Scientific studies have shown that it takes at least three days a week for aerobic capacity to improve with the critical frequency being four. One study actually found a tripling of the average increase in fitness when workouts went from three to four per week. Considering this, the amount of time before your first event and knowing that you must do specific cycling work, there is no way around it, you’ll need to sit in the saddle 1-2 more days during the week. You’ll have to figure out what the best days are to carve out an hour of cycling. For some cyclists, the only way to do that is to jump on the indoor trainer before work. I don’t know if you have a trainer and a heart rate monitor, but I strongly suggest that you get a heart rate monitor to dial in your training, indoor or out, and if you want to be in complete control of getting the workouts in regardless of the weather, daylight or schedule, you’ll need to invest in an indoor trainer.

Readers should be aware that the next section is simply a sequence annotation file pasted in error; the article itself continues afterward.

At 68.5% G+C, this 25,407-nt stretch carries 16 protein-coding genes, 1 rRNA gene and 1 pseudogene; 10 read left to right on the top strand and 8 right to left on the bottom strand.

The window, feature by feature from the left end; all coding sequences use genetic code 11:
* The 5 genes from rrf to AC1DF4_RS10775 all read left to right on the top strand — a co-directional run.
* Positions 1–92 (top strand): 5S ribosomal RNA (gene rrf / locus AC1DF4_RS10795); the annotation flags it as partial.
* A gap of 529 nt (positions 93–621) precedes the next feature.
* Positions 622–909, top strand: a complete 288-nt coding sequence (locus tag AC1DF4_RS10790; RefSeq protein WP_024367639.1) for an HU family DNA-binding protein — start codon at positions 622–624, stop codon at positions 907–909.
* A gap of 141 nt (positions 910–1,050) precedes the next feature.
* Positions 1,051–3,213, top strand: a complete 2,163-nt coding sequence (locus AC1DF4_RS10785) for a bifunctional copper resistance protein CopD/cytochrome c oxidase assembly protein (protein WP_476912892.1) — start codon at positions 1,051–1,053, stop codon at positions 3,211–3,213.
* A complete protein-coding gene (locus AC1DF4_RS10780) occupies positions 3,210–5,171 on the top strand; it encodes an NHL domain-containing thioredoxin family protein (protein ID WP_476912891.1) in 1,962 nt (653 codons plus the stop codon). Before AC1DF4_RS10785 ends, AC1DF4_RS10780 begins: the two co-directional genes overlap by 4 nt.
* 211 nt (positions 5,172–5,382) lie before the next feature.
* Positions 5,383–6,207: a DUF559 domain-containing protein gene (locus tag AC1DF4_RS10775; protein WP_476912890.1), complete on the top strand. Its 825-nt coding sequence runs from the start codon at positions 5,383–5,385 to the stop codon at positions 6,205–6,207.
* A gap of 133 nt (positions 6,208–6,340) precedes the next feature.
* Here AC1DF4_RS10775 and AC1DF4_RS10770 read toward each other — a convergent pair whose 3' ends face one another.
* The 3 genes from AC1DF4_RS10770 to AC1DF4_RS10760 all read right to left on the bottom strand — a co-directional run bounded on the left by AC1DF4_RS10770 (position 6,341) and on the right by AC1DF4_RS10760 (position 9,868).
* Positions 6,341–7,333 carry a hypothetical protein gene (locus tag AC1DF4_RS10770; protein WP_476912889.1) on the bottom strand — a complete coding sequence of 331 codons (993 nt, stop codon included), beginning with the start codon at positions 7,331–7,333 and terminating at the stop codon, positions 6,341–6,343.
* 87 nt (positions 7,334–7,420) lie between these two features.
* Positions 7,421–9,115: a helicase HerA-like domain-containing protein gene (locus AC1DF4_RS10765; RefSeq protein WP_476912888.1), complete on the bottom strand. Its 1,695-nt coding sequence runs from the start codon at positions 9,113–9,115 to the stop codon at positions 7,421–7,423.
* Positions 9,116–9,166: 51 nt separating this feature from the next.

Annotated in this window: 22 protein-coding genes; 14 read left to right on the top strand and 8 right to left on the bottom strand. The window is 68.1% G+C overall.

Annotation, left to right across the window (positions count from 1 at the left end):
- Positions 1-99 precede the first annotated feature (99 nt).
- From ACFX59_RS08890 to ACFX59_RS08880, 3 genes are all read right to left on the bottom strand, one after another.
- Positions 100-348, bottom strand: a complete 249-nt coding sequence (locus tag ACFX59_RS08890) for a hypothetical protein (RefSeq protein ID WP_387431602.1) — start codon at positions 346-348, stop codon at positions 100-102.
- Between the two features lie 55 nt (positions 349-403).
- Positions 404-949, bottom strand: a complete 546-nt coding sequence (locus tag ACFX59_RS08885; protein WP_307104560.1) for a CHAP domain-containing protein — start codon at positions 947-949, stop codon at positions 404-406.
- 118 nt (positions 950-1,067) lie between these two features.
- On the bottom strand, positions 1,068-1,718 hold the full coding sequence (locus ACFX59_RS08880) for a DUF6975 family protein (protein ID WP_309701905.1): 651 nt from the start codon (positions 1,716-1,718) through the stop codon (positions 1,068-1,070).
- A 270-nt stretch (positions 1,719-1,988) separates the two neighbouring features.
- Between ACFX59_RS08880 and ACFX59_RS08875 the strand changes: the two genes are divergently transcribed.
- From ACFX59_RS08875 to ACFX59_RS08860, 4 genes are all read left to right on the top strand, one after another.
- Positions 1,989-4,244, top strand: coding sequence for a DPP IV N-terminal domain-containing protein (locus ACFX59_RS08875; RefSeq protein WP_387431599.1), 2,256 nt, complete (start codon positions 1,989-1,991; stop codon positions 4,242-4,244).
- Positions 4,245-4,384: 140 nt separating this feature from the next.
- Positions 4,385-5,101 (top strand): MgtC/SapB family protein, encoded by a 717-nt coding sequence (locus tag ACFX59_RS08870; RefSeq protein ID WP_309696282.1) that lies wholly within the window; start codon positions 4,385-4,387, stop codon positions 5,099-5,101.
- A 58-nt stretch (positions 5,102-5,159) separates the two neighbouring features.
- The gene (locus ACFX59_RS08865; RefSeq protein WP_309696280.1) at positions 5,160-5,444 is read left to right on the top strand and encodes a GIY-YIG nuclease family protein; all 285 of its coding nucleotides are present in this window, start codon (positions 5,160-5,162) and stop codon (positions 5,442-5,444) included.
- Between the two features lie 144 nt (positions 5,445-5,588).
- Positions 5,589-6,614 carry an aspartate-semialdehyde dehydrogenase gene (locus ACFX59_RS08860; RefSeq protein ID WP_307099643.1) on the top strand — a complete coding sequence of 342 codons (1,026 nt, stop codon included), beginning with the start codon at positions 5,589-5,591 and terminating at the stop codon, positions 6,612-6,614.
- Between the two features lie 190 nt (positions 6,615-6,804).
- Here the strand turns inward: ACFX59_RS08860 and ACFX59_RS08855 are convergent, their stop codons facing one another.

Before I share some specific training suggestions, here’s a few ingredients to consider:

Endurance: Before your first event, aim to complete a ride at least 50% of your century time. For you, that would be ~ 3.5 hour ride. It seems to me that you do OK with the entire distance it’s the intensity/demands of the mountains that take their toll on you.

Weight: Since you mentioned your weight…trimming down to carry less up the climbs is equivalent to adding several more hours of training time per week without doing the training. Eliminating 200-500 calories/day will make a difference in your ability to climb better. (Time Trialing 101 gives a few more specifics with regards to weight and performance.)